Efficacy of Ekomille® in the management of house mouse, Mus musculus Linnaeus, in wheat facilities in Southern Italy

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Efficacy of Ekomille® in the management of house mouse, Mus musculus Linnaeus, in wheat facilities in Southern Italy

Description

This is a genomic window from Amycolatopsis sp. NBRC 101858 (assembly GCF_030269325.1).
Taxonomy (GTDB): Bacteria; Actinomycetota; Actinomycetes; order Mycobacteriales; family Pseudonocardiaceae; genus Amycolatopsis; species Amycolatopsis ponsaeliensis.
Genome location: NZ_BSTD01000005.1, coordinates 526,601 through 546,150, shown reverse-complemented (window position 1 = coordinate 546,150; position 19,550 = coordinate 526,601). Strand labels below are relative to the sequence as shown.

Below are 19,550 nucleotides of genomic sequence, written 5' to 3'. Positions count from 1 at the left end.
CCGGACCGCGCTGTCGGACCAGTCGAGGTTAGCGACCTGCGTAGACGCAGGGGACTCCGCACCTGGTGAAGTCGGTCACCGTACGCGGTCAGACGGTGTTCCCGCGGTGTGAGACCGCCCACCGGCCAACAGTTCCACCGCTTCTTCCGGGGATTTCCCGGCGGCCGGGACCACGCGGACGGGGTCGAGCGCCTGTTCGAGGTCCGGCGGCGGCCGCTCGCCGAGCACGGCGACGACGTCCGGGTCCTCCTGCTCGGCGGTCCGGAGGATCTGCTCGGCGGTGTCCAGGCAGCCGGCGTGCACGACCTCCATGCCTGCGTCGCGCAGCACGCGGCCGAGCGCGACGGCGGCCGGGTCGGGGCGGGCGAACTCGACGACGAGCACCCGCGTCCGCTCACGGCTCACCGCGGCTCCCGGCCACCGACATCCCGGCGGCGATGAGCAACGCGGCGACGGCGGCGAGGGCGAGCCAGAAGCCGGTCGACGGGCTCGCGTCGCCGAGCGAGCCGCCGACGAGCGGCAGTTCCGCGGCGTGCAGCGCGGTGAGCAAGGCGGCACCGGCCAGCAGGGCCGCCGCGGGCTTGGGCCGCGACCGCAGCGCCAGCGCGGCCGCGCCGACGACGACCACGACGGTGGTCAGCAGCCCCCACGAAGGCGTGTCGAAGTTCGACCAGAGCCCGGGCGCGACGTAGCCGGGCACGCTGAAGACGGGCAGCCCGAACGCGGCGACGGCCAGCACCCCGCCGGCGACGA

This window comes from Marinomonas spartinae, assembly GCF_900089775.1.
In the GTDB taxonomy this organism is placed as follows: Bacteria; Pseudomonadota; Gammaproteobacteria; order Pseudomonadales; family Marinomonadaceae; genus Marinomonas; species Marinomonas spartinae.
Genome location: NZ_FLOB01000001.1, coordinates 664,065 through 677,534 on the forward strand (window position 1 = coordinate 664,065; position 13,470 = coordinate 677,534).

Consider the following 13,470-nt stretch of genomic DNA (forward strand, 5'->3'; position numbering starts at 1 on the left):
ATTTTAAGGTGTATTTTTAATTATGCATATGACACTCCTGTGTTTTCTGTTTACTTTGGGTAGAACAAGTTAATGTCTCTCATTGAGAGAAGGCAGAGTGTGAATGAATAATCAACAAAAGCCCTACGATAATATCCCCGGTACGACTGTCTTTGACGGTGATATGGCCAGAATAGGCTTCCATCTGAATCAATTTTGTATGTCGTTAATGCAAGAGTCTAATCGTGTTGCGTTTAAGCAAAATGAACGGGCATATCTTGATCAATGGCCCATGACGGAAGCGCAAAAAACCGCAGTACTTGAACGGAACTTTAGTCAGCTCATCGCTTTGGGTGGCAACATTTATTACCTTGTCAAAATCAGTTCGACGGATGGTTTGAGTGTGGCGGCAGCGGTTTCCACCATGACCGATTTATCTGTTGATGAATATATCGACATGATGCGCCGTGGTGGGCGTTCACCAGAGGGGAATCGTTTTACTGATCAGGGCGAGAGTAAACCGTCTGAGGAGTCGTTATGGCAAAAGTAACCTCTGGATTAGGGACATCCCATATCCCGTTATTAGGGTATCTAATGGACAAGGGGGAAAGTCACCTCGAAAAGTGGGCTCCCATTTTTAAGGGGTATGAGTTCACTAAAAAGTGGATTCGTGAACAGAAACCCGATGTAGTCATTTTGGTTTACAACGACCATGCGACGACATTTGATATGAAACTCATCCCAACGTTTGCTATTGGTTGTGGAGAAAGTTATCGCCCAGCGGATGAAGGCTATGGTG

Abstract: Mus musculus Linnaeus cause significant direct and indirect damages to wheat. The damages begin already in the field to continue along the food chain. Especially in non-conditioned stored facilities, rodent population density could reach very high levels. In the present study are reported field trials carried out to evaluate a non-toxic system, Ekomille® traps, in rodent management programs. Ekomille® trap is an electromechanical and ecological system for capture of mice and rats. The trap is baited with toxic-free natural foods and it is able to capture over than 80 rodents. We selected a wheat facilities situated in Altamura (Southern Italy), 20 silos, 30.000 tons stored, that presents a very high population of M. musculus. Before Ekomille® disposal, deratization was made with rodenticides in many types of formulations. However, has been recognized a large number of sightings of mice, especially under the wheat elevators and have been recorded extensive damages to the electrical systems. From the beginning of June 2011, 20 Ekomille® baited with natural foods (sunflower seeds, pine nuts and pork fat) were placed in the wheat facilities, 4 nearby elevator base, 4 nearby electrical substation, 4 in the second line of defence around silos platform and 8 in the first line of defence along the external perimeter. Traps have been checked weekly during the first month and thereafter every two weeks. From the beginning of June 2011 to the end of May 2012, 354 house mice were captured. After trap use, a drastic reduction of presence of mice and damage caused by rodent activity was observed. These positive results indicate that use of Ekomille® trap for rodents control is a valid component of an IPM-based control strategy. In IPM programs, the employ of these traps can lead to drastic reductions of chemical treatments, resulting in economic benefits and improvements for food safety and quality.

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